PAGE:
Kyle Lohse wants Ryan Dempster money

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Kyle Lohse turned down a one-year, $13.3 million qualifying offer from the Cardinals last November in hopes that he would find a lucrative multi-year deal in free agency. And after posting a 3.11 ERA from 2011-2012, there was every reason to think that someone would bite, even with the draft pick compensation attached. However, with Opening Day just a week and a half away, the 34-year-old right-hander is still out there waiting for the right offer to come along. And his asking price has gone down.

While Jeff Passan of Yahoo! Sports hears that Lohse was still asking for a three-year, $45 million deal one week into spring training, FOX Sports’ Ken Rosenthal reports that he’s now hoping to at least match the two-year, $26.5 million deal Ryan Dempster signed with the Red Sox over the winter. That’s a pretty steep drop from what many expected he would get at the start of free agency, but it remains to be seen whether anyone thinks a two-year deal is worth surrendering a draft pick.

The Rangers and Brewers remain in contact with Lohse, but Rosenthal hears that the Rockies have also done their “due diligence.” It’s worth noting that Colorado’s first-round pick is protected by virtue of their 64-98 record last year, but they are already stretched budget-wise and Rosenthal was told that it would only happen “if by a very, very remote chance he just flat-out doesn’t have anything.” Lohse may also be reluctant to sign with the Rockies since Coors Field is by far the toughest ballpark in the majors to pitch in. The wait continues.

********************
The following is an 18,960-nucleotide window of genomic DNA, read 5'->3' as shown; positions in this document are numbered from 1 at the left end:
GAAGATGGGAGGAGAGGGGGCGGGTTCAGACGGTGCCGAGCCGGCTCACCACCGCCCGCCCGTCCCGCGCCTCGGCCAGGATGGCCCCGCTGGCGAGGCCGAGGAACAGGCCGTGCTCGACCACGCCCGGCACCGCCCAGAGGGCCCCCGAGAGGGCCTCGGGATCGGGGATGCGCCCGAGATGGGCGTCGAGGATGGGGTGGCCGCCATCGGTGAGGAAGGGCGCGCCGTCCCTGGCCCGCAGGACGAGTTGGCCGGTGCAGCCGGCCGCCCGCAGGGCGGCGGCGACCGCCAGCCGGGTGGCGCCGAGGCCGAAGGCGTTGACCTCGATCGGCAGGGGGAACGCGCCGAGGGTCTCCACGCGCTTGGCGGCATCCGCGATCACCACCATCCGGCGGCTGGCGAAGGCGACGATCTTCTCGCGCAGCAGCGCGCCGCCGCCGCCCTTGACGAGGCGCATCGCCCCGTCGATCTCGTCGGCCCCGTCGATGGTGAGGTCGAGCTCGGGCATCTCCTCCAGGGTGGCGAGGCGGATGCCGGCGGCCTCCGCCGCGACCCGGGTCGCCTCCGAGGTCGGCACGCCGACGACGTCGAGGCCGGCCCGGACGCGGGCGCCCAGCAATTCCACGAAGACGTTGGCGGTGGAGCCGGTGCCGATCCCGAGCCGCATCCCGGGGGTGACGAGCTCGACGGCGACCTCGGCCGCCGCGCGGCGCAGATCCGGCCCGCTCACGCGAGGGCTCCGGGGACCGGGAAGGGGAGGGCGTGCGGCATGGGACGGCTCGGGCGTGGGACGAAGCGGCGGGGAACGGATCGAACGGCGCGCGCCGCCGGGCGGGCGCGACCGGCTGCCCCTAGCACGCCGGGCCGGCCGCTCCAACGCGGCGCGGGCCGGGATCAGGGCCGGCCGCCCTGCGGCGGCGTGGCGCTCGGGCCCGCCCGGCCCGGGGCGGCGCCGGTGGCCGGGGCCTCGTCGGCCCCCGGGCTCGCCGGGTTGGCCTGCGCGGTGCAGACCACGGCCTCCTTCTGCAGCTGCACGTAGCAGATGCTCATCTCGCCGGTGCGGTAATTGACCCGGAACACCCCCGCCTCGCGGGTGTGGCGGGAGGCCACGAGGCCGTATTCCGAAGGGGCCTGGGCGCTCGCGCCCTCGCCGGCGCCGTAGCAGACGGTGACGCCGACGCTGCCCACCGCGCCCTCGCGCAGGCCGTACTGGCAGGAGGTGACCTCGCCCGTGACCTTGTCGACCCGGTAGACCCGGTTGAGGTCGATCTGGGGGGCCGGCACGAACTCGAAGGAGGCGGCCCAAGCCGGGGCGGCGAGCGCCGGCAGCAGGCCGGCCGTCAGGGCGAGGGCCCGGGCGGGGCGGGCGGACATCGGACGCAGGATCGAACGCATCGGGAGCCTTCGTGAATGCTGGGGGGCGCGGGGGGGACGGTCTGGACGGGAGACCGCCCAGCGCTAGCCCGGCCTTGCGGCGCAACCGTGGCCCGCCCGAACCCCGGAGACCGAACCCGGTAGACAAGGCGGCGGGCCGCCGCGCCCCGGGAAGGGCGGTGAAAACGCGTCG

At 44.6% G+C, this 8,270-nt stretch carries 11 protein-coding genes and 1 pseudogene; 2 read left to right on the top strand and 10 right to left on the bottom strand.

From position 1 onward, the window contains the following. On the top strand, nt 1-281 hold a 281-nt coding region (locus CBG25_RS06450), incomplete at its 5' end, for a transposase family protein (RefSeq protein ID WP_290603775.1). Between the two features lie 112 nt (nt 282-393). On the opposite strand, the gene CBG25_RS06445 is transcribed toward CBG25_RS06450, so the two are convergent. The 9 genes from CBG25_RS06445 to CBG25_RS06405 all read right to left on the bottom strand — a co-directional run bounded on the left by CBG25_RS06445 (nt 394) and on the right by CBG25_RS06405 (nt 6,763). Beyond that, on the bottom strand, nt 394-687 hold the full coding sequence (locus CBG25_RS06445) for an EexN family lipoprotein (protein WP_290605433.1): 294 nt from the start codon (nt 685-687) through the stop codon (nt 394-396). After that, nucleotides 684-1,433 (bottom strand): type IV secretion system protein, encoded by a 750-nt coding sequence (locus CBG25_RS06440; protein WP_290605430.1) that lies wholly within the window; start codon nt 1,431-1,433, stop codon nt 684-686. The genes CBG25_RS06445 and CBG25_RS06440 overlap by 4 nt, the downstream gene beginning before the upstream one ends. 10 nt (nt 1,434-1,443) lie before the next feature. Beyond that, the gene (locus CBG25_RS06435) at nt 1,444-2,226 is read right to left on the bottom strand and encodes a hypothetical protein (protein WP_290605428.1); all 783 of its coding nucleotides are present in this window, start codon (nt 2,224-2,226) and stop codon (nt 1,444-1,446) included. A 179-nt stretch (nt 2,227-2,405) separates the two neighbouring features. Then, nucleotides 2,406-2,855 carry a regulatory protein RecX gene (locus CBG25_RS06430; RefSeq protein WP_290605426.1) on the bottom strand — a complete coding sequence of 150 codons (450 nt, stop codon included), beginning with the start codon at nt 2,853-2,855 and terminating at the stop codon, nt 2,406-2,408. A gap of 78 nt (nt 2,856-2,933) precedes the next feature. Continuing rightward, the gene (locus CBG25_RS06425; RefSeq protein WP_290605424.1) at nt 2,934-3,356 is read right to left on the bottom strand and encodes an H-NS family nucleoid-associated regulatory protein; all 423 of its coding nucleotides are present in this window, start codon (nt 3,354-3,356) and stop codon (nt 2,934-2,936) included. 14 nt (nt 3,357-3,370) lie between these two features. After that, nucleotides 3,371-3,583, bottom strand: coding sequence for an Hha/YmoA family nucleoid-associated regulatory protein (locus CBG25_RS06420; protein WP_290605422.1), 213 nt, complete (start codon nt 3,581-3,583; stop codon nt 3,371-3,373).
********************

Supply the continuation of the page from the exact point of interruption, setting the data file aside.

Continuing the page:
Aaron Judge set a new postseason strikeout record

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For a few days, it looked like Aaron Judge was finally hitting his stride in the postseason. He was still striking out at a regular clip, piling more and more strikeouts atop the 16 he racked up in the Division Series, but he was mashing, too. He engineered a three-run homer during Game 3 of the Championship Series, followed by another blast and game-tying double in Game 4. His one-out double helped pad a five-run lead in Game 5, while his 425-footer off of Brad Peacock barely made a dent during a 7-1 loss in Game 6. And then Lance McCullers‘ curveball found and fooled him, as it did five of the 14 batters it met in Game 7:

The strikeout was Judge’s first of the evening and 27th since the start of the playoffs. No other major league batter has racked up that many strikeouts in a single postseason, though Alfonso Soriano’s 26-strikeout record in 2003 comes the closest. Within that record, Judge also collected three golden sombreros (four strikeouts in a single game), narrowly avoiding the dreaded platinum sombrero (five strikeouts in a single game).

It’s an unfortunate footnote to a spectacular year for the rookie outfielder, who decimated the competition with 52 home runs and 8.2 fWAR during the regular season and was a pivotal part of the Yankees’ playoff run. Thankfully, the image of McCullers’ curveball darting just under Judge’s bat won’t be the image that sticks with us for years to come. Instead, it’ll look something like this: